The acids optionally useful in the present invention are acids as generally known to the skilled chemist. Organic acids are preferred, but inorganic acids (generally in relatively smaller concentrations) are also useful. Organic acids having carboxylic groups are more preferred. The acid may be present in a ratio of from 0 to 10 times the amount of the nitrate ion. More preferably it is present in amounts from 0.2 to 2.0 times the amount of nitrate ion.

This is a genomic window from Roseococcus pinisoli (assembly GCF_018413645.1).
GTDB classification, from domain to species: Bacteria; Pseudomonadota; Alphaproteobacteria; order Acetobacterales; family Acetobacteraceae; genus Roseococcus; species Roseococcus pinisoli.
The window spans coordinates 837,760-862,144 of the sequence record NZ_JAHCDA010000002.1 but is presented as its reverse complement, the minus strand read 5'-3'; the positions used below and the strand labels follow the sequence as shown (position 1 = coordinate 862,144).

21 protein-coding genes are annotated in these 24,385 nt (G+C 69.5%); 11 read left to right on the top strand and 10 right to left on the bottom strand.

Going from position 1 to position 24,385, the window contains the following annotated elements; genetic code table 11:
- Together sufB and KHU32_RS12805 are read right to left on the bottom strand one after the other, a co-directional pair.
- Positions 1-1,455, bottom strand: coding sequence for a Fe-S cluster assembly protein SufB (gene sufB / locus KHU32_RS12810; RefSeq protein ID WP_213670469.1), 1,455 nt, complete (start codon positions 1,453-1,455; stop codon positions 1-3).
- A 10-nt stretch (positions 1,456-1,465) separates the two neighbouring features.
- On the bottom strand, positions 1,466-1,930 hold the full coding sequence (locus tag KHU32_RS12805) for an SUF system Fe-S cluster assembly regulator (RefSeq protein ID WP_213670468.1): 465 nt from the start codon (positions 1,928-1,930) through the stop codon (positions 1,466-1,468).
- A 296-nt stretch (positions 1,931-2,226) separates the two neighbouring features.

In forming the dye layers or coating of the dye layers onto a substrate, temperatures should, of course, not be used during manufacture which would completely decolorize the layer. Some decolorization is tolerable, with the initial dye concentrations chosen so as to allow for anticipated decolorization. It is preferred, however, that little or no dye be decolorized during forming or coating so that more standardized layers can be formed. Depending on the anticipated development temperature, the coating or forming temperature can be varied. Therefore, if the anticipated development temperature were, for example, 350° F. (167° C.) the drying temperature could be 280° F. (138° C.) and it would not be desirable for the layer to lose 20% of its optical density at the drying temperature in less than 4-5 minutes, although it would be tolerable by correspondingly increasing the amount of dye. Thus the preferred limitation of at least 20% reduction in optical density or absorbance of colorless light at 127° C. for 30 seconds is based on the assumption of a development temperature of 127° C. For an anticipated higher or lower development temperature, the 20% reduction in optical density or absorbance should occur at that development temperature within a reasonable period of time. A reasonable development temperature range is between 180° F. (82° C.) and 380° F. (193° C.) and a reasonable dwell time is between 5 seconds and 5 minutes, preferably at between 220° F. (105° C.) and 350° F. (167° C.) for 10 to 180 seconds, with the longer times most likely associated with the lower development temperatures. Therefore, all of the absorbance characteristics are applicable to the generally useful development range of 82° C. to 193° C. Photothermographic imaging materials are well known in the art in various and sundry forms. Silver reduction systems (e.g., as disclosed in U.S. Pat. Nos. 3,457,075 and 3,849,049), thermal diazonium salt systems (e.g., as described in U.S. Pat. No. 3,754,916), and others are examples of these systems. Typical constructions of these photothermographic systems will comprise one or two layers which constitute a photothermographic imaging system coated over a base. If the support base is transparent, the heat-bleachable layer of the present invention may be coated either between the imaging layers and the base or on the backside of the base. If coated between the base and the imaging layer, it is desirable to minimize competing reactions. This can be done, for example, by selecting polymers and solvent systems for the various layers which will not promote migration between the layers. When the base is opaque, the heat-bleachable layer must be between the imaging layers and the base. This would, of course, also be true if there were more than one imaging layer.